Dr. Ryszhan Taubayeva: Showcasing Field Epidemiology Training Program Excellence in Kazakhstan
September 6, 2022
In 2018, Dr. Ryszhan Taubayeva joined the 15th cohort of the Kazakhstan Field Epidemiology Training Program (FETP) as a resident. During her training, she conducted a study on COVID-19 transmission among oil workers, titled “Factors associated with an outbreak of COVID-19 in oilfield workers—Kazakhstan, June–September 2020,” which won best abstract at the 2021 European Scientific Conference on Applied Infectious Disease Epidemiology (ESCAIDE) conference.
Ryszhan is now Head of the Department of Communal Facilities in the Atyrau Regional Branch of the Kazakhstani Committee for Sanitary and Epidemiologic Control. The committee is part of the Ministry of Health and oversees public health, sanitation, food safety, and epidemiology. Ryszhan leads outbreak investigations and develops prevention recommendations.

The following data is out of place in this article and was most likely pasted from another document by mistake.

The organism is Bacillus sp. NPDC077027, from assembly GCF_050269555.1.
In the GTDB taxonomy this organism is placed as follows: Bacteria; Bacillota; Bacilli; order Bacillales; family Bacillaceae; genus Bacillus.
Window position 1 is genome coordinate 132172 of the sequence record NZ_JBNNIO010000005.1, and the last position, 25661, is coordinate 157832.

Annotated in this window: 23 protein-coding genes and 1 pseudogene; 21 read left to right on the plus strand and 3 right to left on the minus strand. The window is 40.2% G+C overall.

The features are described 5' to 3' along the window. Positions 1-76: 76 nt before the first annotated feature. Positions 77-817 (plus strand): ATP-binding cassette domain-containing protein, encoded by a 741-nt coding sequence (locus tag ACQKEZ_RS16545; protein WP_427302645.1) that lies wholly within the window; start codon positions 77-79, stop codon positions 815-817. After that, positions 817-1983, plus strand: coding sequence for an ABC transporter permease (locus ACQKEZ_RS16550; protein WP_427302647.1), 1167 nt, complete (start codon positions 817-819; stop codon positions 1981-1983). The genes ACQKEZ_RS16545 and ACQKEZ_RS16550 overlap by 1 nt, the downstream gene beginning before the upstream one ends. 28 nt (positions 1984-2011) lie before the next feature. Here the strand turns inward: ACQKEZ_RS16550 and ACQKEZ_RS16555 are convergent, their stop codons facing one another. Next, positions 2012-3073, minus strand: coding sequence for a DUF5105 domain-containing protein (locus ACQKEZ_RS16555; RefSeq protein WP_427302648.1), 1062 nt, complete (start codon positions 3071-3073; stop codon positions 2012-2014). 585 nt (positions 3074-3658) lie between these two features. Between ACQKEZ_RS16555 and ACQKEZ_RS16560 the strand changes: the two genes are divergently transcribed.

Ryszhan shares her FETP experience as a resident and the story of her award-winning research below.
Applying Field Training to Address Public Health Issues
In 2013, I received my bachelor’s degree in Public Health from the Asfendiyarov Kazakh National Medical University, in Almaty, Kazakhstan. After graduation, I joined the Atyrau Regional Branch of the Kazakhstani Committee for Sanitary and Epidemiologic Control, working on infectious and non-infectious diseases and environmental health.
I liked my job but wanted to gain more experience and skills in outbreak investigations and disease control. When I learned about the two-year FETP, I immediately knew it would be perfect for me. I applied to the training program and was fortunate to be selected as a resident to help respond to the world’s most urgent health events. I worked on various outbreaks, including measles and a foodborne illness. I also conducted investigations on tuberculosis, viral hepatitis, enteric diseases, meningococcal disease, and COVID-19. During my time with FETP, I learned how to turn theory into practice, which is a skill I was able to use after I graduated in 2021.